Interest Rates - Hard Stop
By Paul Morrone, CFP®, CPA/PFS, MSA
The fixed income market is the quiet, introverted sibling to the extroverted and limelight stealing equity markets (it’s also been said that bond markets are smarter than stock markets, but that’s a discussion for another time). Today, however, nothing is more front and center than interest rates and the bond market – specifically US treasuries and how the yields have changed during the most aggressive Fed tightening campaign ever. As we get closer to the end than the beginning, markets are hypersensitive to any headlines that could cause uncertainty as to the future path of the Fed as it continues its crusade against inflation. Monthly data points such as core inflation, consumer spending and labor market statistics have the power to move markets materially – which is exactly what we saw in the third quarter this year.
By most people’s definition, 2023 is still a ‘good’ year (at least as of the time of this writing US Large Cap equities, as measured by the S&P 500, are up about 12% YTD), but that number was better as of July 31st when the S&P was up about 19% and fell within 5% of the previous market highs reached on January 3, 2022. Then came the headlines – inflation unexpectedly rose, albeit only slightly, and the labor market showed to be more resilient than originally thought. Traders digest these facts in real time as they attempt to predict the Fed’s response to this new information during their upcoming meeting in November (where they are widely expected to initiate an additional 0.25% hike) – which is, in turn, essentially a bet against what is going to happen to treasury yields. Unfortunately, these are not the only factors at play, as the basic economics of supply and demand are also influencing treasury yields as the Fed continues to unwind its balance sheet, among other things.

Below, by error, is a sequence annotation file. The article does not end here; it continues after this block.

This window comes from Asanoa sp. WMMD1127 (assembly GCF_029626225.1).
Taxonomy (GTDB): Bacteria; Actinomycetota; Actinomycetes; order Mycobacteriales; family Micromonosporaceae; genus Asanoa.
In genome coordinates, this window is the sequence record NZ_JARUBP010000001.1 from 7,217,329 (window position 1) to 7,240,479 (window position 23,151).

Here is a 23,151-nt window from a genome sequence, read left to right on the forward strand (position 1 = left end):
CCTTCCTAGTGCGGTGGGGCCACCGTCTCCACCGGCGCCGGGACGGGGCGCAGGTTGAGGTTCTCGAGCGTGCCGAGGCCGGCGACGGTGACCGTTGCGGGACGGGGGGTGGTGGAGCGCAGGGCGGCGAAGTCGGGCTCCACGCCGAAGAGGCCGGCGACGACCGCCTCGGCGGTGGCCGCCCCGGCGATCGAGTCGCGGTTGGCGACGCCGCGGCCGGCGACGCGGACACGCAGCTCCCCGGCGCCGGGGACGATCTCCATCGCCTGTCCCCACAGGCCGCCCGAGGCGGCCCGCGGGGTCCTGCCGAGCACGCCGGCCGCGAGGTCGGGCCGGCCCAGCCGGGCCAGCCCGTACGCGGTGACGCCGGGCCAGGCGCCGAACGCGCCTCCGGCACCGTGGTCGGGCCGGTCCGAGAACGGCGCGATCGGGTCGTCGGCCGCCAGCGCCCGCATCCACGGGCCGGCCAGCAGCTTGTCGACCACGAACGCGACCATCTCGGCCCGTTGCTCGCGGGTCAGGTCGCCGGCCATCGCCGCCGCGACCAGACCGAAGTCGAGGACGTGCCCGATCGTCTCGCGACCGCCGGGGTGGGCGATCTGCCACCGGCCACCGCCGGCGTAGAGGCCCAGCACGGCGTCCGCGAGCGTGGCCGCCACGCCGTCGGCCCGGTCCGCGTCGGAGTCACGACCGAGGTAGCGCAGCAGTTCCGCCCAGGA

Given the complexity of the matter, it’s not hard to see why Powell & Company continue to walk a tightrope in pursuit of the elusive ‘soft landing’ that they have been working towards. Raise rates too much and the economy gets choked into a recession, raise rates too little and inflation continues to spiral out of control. Further adding to the complexity of the Fed’s actions is the fact that the impact of decisions made today typically don’t reflect in the data for months in the future. Whatever your stance is with respect to the Fed’s actions, it would be naive to disagree with the fact that they are faced with the impossible task of predicting the future.
Back to treasuries for a minute. To better explain why treasury yields are so important, it’s best to understand some fundamentals of investment valuation before we go further. What is typically a very ‘boring’ asset class from a return perspective, treasuries serve arguably the most critical role in the entire investment universe. In addition to being the most liquid securities on earth, treasuries have the unique characteristic of being backed by the full faith and credit of the United States Government, which has never missed a principal or interest payment in its history. We’re not allowed to say that the principal and interest of these securities is guaranteed (because that’s a big no-no in my world), but it is all but assumed that the US government will continue to meet its obligations – no matter what.
Because of this, the valuation of virtually every security in the world is predicated on the yield of treasuries, the 10-year in particular. Investors are sensitive to this because they want to be compensated in the form of additional return above and beyond what they could get from a virtually risk-free asset (known as the risk premium). So, as the Fed continues to raise rates and liquidate its inventory of treasury bonds each month, the baseline rate rises (for the many reasons discussed above). When that happens, all risk assets get repriced in real time, which leads to volatility and price declines as investors pull money from risk assets in favor of safer ones. When treasury yields fall, conversely, risk assets become more attractive and there can be dramatic price increases as the lower yields are less attractive over the long term. The largest unknown, of course, is what yields will be at any given time.